On the last night that I spent with the Eddys I was presented by Georgo Dix and Mayflower with a silver decoration, the upper part of a medal with which I was but too familiar. I quote the precise words of the spirit: "We bring you this decoration, for we think you will value it more highly than anything else. You will recognize it, for it is the badge of honour that was presented to your father by his Government for the campaign of 1828, between Russia and Turkey. We got it through the influence of your uncle, who appeared to you here this evening. We brought it from your father's grave at Stavropol. You will identify it by a certain sign known to yourself."
These words were spoken in the presence of forty witnesses. Col. Olcott will describe the fact and give the design of the decoration.
I have the said decoration in my possession. I know it as having belonged to my father. More, I have identified it by a portion that, through carelessness, I broke myself many years ago, and, to settle all doubt in relation to it, I possess the photograph of my father (a picture that has never been at the Eddys', and could never possibly have been seen by any of them) on which this medal is plainly visible.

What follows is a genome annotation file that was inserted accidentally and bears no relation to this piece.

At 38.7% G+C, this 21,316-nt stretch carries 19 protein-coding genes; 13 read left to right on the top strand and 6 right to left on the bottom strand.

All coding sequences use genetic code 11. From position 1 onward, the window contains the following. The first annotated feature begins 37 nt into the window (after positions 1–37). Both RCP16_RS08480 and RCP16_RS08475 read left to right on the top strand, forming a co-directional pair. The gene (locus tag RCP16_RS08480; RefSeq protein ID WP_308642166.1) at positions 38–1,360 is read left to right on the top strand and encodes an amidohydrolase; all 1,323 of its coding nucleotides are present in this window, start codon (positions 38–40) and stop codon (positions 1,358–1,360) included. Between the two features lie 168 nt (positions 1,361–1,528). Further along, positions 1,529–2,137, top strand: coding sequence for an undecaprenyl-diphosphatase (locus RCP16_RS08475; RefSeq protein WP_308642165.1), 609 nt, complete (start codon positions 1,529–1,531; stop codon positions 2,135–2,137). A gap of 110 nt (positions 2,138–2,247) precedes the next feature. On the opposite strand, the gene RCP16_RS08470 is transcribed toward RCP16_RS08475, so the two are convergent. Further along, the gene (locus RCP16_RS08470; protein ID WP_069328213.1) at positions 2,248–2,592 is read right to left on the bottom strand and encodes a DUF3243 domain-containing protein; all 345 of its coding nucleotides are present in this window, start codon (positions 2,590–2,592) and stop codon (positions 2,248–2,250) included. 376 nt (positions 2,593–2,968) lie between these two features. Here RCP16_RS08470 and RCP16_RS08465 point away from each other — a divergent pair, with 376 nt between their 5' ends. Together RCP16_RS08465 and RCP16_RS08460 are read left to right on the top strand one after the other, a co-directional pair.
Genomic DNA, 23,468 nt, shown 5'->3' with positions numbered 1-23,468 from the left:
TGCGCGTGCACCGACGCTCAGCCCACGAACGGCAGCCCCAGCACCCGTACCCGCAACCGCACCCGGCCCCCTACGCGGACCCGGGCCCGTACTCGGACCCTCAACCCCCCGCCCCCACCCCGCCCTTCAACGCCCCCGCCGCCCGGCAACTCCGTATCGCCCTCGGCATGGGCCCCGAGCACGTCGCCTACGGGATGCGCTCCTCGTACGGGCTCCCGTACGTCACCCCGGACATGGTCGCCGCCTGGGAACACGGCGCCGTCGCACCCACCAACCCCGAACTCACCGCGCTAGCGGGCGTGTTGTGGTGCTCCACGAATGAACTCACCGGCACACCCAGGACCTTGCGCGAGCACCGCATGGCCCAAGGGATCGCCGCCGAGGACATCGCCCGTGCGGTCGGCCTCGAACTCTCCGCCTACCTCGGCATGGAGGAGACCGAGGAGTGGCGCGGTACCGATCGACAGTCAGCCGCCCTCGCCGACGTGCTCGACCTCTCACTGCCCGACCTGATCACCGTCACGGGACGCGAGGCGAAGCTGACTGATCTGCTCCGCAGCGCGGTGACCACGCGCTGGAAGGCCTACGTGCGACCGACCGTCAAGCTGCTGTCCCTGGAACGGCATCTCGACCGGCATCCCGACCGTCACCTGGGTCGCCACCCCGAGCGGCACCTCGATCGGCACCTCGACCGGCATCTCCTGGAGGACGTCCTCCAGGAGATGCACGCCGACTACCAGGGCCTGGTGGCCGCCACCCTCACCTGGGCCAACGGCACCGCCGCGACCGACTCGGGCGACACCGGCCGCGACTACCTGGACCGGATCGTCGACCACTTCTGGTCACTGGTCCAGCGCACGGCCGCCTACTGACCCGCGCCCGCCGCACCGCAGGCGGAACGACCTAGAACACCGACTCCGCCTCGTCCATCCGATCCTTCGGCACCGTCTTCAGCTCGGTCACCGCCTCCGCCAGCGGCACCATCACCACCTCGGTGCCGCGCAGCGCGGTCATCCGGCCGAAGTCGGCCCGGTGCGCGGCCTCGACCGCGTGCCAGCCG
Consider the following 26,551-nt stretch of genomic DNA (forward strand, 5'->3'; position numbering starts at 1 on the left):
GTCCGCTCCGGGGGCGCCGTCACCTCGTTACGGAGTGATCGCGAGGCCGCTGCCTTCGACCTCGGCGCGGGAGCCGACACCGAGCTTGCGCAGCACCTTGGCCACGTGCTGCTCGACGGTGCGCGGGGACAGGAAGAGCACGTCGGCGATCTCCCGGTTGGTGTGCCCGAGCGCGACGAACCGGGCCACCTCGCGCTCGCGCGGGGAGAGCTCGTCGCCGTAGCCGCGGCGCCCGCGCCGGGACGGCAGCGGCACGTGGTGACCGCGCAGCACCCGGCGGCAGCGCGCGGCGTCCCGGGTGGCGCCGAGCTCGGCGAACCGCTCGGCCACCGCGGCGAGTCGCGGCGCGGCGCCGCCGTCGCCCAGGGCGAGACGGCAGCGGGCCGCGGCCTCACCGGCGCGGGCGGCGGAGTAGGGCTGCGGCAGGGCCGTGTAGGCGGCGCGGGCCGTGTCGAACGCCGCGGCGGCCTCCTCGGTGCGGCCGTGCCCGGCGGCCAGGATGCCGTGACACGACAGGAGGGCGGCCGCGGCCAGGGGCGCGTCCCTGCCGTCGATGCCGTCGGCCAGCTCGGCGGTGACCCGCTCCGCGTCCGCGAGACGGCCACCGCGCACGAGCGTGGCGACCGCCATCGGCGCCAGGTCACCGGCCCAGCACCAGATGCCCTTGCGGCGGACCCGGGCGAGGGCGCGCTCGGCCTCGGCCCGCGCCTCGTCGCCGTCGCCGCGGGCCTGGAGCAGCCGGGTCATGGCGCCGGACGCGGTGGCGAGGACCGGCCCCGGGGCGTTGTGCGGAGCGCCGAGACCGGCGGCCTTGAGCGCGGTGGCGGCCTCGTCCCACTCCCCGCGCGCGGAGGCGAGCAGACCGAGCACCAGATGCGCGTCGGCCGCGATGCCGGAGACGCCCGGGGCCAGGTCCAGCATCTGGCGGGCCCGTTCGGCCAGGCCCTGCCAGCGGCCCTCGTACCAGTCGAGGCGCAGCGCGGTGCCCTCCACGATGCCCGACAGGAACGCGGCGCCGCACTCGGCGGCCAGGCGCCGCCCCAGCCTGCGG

Query for Dr. Beard: How could the Eddys know that my father was buried at Stavropol; that he was ever presented with such a medal, or that he had been present and in actual service at the time of the war of 1828?
Willing as we are to give every one his due, we feel compelled to say on behalf of Dr. Beard that he has not boasted of more than he can do, in advising the Eddys to take a few private lessons of him in the trickery of mediumship. The learned doctor must be expert in such trickeries. We are likewise ready to admit that in saying as he did that "his article would only confirm the more the Spiritualists in their belief" (and he ought to have added, "convince no one else"), Dr. Beard has proved himself to be a greater "prophetic medium" than any other in this country!
H. P. BLAVATSKY.
23, Irving Place, New York City,